URI’s geriatric workforce education program fueling improvements in older adult care

Program extended by new $5 million federal grant has trained thousands of health care workers in Rhode Island

KINGSTON—June 26, 2024—With more than 20 percent of its population over the age of 65, the fourth-highest percentage of residents over 85 in the country, and a fast-growing population of older adults diagnosed with Alzheimer’s Disease or other dementias, Rhode Island is poised to be designated a “super aging” state within the next year, highlighting the urgency for a healthcare workforce prepared to meet the unique needs of an aging population.

The Rhode Island Geriatric Education Center at the University of Rhode Island will continue to provide that elder care education, thanks to a new $5 million grant from the federal Health Resources and Services Administration, which has been funding the program to enhance geriatric training of healthcare professionals, students, patients, families, and caregivers since 1996. URI College of Health Sciences Professor Phillip Clark leads an interdisciplinary team of health care professionals and educators in a statewide initiative to develop an age- and dementia-friendly workforce to integrate primary and geriatric care, and improve health services for older adults.

“We’re one of the oldest states in the country and we are really on the cutting edge of developing geriatric education to address the expanding population of older adults,” said Clark, a professor of gerontology and director of the Rhode Island Geriatric Education Center and the program in gerontology at URI. “Similarly, we have a growing percentage of Rhode Islanders who have some form of dementia, so we really see this grant as an opportunity to be at the forefront of responding to the health-related needs of older Rhode Islanders.”

The Geriatric Workforce Education Program brings together educators from URI’s colleges of Health Sciences, Nursing and Pharmacy, as well those from Brown University and Rhode Island College, to develop programs such as Project ECHO, a Zoom-based education platform; webinars that will be delivered live as well as archived on the RIGEC website; and in-person seminars at clinical sites and community health centers around the state. Topics will focus on age-friendly education that focuses on “the four M’s” of health care for older adults—Medication, Mobility, Mentation, and what Matters (patients’ personal goals of care).

Oroject ECHO suports primary care providers, nurses, social workers, pharmacists and other clinicians in learning from ecperts as well as each other how to provide excellent care to older patients in their own communities. Students from URI’s three health colleges—as well as medical residents from Brown, and social work and nursing students from RIC—will also take part, helping ensure the next generation of health care professionals will be well versed in geriatric care when they begin their careers.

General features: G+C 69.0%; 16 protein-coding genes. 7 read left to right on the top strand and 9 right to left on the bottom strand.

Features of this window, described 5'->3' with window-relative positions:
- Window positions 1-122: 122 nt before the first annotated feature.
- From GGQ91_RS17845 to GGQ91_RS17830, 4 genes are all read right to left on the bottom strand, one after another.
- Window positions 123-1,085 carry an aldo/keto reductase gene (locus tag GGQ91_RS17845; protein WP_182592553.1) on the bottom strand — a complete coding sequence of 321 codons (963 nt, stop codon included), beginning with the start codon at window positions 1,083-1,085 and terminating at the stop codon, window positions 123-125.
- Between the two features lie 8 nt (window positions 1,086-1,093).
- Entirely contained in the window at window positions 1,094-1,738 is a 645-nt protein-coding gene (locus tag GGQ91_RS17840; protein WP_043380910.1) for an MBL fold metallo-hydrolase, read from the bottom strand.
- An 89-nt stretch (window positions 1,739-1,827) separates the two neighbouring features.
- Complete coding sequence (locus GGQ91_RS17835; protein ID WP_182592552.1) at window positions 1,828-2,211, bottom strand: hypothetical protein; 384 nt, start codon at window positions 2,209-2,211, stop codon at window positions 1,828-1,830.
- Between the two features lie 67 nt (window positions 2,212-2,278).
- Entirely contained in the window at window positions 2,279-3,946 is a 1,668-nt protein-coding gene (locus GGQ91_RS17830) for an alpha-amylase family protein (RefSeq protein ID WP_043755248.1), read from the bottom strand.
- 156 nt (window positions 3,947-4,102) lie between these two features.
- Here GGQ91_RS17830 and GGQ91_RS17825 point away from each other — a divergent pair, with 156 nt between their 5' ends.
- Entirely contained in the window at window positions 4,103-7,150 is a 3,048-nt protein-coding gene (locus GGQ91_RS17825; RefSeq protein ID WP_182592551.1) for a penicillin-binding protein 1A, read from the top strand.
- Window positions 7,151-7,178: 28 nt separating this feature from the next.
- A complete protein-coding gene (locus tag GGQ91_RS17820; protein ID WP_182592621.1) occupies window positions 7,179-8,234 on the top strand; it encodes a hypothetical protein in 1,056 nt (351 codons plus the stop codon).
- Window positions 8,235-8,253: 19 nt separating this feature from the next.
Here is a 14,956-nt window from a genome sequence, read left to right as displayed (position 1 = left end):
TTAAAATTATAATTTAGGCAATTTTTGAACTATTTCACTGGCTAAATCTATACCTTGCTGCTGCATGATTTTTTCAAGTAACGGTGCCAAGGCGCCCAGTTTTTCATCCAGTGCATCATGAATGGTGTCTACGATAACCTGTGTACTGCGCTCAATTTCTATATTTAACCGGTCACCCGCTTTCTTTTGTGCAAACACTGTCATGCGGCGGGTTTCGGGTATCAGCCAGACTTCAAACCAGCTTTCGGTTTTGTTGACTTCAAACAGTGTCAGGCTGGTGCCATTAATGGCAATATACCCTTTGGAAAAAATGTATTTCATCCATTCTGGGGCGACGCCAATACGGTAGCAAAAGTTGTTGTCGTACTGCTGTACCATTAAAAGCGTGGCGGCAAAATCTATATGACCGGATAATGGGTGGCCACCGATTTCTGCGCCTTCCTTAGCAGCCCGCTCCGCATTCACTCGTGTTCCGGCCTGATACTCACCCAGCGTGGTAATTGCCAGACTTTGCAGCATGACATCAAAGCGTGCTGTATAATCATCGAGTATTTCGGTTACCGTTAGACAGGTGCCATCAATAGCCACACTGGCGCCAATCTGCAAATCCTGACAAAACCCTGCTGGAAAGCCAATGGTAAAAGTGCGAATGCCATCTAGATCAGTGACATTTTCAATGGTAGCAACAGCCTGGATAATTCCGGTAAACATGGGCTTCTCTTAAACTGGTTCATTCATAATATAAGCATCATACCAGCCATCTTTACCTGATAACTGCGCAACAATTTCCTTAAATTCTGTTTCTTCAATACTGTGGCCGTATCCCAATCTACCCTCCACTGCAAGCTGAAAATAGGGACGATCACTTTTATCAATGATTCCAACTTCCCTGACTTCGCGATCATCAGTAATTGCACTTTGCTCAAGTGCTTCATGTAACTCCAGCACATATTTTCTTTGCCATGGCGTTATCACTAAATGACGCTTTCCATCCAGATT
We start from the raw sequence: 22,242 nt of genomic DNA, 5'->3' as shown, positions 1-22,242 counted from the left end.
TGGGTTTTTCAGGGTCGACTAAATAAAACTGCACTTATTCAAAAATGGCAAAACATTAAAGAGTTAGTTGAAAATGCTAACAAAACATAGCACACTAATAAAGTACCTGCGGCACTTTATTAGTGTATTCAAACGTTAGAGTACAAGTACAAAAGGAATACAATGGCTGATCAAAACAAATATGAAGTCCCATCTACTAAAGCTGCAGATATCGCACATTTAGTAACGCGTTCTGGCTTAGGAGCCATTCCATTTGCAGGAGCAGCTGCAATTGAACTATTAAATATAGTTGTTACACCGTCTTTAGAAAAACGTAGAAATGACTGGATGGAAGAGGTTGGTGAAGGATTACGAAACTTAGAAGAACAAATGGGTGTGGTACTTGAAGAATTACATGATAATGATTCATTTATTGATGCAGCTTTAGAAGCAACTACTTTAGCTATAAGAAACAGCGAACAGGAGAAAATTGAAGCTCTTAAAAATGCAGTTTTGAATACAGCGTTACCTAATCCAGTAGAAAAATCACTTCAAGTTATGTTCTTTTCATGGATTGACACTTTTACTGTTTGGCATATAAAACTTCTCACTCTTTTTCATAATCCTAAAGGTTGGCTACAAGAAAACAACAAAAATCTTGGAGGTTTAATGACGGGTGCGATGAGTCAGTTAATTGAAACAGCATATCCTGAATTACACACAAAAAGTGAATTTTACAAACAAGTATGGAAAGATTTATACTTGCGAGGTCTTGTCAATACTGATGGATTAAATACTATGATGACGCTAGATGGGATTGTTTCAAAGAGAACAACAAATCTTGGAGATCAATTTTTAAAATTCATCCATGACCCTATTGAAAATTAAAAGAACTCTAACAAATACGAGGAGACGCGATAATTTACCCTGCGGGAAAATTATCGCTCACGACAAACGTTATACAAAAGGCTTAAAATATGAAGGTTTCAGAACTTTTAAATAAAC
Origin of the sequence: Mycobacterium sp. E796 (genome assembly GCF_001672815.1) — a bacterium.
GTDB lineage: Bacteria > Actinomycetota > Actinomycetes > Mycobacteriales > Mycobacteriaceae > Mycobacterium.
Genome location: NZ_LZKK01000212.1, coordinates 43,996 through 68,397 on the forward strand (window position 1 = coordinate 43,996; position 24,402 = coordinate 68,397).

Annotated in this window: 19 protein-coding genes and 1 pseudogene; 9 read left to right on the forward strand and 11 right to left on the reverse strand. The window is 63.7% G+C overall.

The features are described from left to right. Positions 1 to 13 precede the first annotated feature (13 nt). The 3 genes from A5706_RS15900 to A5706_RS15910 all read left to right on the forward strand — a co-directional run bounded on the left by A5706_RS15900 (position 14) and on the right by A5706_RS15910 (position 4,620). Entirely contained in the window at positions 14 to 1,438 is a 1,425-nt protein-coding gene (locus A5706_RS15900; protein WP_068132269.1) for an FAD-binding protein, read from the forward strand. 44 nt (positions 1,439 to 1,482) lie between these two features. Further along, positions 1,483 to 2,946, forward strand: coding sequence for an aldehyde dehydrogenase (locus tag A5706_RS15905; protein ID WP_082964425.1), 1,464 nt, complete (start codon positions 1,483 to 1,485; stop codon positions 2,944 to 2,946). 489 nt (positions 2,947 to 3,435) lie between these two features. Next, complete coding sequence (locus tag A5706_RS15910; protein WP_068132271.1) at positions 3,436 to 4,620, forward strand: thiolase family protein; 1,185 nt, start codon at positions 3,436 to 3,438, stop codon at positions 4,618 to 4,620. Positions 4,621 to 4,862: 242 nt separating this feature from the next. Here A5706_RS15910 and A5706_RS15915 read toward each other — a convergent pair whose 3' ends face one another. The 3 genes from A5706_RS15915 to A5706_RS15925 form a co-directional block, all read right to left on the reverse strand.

“Interprofessional education of health care providers is critical,” Clark said, noting the program has educated more than 6,000 front-line health care professionals over the last five years. “We coordinate programs that include students from all three health colleges. We’re working with people in health care systems providing care in primary care settings and in community health centers. URI is able to get all these people and organizations to collaborate on improving care for older adults. We feel proud URI has emerged as a leading educational provider in the state that has been able to assemble this diverse group of providers who want to work with the university with the overall goal to improve care.”

The workforce program will also concentrate on underserved populations, focusing on training workers in community health centers and primary care sites in underserved communities, where older adults are in particular need of services.

“In spite of having Medicare, people are still underserved. The federal government is putting a lot of emphasis on reaching out to these populations of medically underserved and marginalized older adults,” Clark said, adding he hopes to reach thousands more workers during the five-year period of the new grant. “This is a critical time for URI to be taking the lead. URI is going to be at the forefront of the educational vanguard for this program. If we educate providers about basics of geriatric care and they use those principles in practice with their patients, that will greatly improve the care of older adults.”

For more information on the program or to participate in training, email Clark at pgclark@uri.edu or visit the Rhode Island Geriatric Education Center website.